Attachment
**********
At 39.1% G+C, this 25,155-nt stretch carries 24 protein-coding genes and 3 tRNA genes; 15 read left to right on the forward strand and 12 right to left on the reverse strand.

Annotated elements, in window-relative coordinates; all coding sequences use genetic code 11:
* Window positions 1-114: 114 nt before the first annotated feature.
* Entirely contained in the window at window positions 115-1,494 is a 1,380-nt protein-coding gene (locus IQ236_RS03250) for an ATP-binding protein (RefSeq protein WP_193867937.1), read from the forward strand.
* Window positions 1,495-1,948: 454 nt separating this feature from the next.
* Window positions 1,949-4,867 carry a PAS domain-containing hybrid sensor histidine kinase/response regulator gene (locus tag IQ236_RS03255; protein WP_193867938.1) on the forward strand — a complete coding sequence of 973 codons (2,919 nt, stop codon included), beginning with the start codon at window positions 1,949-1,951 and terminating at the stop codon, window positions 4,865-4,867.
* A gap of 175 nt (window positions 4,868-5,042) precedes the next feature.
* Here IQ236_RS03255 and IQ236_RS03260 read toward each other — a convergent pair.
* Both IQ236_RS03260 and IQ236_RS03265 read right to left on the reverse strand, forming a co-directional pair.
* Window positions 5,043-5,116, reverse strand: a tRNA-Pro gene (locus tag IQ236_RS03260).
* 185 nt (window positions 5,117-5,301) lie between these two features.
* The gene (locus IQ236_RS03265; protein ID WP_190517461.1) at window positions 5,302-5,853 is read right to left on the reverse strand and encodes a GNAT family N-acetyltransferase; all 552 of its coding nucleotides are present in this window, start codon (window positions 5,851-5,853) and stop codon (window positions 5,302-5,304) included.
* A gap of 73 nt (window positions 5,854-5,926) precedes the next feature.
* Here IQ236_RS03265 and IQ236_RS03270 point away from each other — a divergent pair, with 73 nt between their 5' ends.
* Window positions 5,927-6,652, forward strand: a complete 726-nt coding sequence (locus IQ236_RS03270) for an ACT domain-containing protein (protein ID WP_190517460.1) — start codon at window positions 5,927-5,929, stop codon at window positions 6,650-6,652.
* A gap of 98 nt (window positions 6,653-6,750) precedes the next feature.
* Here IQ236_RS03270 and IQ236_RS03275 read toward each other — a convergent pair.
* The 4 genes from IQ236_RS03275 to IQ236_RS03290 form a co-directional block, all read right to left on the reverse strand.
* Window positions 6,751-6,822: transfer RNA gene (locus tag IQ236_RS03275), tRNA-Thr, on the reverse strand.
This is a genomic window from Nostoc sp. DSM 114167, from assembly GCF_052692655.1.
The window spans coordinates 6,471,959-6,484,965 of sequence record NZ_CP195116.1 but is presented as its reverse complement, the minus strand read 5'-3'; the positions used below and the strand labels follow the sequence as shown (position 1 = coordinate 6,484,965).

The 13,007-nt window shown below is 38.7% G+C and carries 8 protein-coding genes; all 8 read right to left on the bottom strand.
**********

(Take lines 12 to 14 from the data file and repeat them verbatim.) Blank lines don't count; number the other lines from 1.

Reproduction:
* The gene (locus IQ236_RS03265; protein ID WP_190517461.1) at window positions 5,302-5,853 is read right to left on the reverse strand and encodes a GNAT family N-acetyltransferase; all 552 of its coding nucleotides are present in this window, start codon (window positions 5,851-5,853) and stop codon (window positions 5,302-5,304) included.
* A gap of 73 nt (window positions 5,854-5,926) precedes the next feature.
* Here IQ236_RS03265 and IQ236_RS03270 point away from each other — a divergent pair, with 73 nt between their 5' ends.